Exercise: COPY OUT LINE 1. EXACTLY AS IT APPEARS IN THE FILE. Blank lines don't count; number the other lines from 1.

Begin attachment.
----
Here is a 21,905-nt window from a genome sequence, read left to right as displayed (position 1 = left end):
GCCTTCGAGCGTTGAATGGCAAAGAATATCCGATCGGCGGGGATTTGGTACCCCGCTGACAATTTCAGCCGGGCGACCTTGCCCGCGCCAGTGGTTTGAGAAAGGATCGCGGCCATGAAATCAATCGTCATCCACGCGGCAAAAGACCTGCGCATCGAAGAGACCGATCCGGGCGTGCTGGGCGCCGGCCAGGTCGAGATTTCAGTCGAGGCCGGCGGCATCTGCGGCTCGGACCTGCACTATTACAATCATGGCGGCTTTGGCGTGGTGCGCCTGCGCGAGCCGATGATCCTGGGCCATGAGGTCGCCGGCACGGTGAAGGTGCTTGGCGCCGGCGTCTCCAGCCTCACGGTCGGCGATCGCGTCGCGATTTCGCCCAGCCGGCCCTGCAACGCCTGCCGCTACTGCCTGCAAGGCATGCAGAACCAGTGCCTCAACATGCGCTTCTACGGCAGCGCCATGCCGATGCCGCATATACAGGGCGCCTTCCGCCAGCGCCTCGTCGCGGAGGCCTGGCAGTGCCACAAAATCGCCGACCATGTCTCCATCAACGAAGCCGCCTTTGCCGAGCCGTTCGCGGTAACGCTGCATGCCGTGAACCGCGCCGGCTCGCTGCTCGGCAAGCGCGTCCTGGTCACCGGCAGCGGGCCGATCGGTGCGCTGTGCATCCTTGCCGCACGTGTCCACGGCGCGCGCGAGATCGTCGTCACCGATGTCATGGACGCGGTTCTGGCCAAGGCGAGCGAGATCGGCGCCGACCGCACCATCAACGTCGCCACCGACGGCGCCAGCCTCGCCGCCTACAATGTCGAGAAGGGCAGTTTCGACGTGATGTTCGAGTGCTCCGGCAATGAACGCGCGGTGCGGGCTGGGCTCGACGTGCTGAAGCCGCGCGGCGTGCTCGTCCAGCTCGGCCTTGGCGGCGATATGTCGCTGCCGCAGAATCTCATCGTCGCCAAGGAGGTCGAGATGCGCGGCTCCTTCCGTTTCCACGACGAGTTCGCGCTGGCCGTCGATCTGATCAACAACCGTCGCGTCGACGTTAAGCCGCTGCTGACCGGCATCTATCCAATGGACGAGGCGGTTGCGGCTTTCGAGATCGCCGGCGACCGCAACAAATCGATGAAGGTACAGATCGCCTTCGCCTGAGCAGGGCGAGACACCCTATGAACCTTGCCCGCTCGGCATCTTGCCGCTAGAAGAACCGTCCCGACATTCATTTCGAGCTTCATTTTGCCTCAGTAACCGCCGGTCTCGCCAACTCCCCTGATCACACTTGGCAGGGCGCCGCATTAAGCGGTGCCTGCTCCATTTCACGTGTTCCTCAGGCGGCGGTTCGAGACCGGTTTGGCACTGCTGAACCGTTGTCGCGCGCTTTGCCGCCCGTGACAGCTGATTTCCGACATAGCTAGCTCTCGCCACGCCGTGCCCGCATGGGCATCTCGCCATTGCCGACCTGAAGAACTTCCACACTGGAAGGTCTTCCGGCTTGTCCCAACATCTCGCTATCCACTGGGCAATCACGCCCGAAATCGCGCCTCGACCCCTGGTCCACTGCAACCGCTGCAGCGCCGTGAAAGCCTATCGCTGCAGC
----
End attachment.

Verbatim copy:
Here is a 21,905-nt window from a genome sequence, read left to right as displayed (position 1 = left end):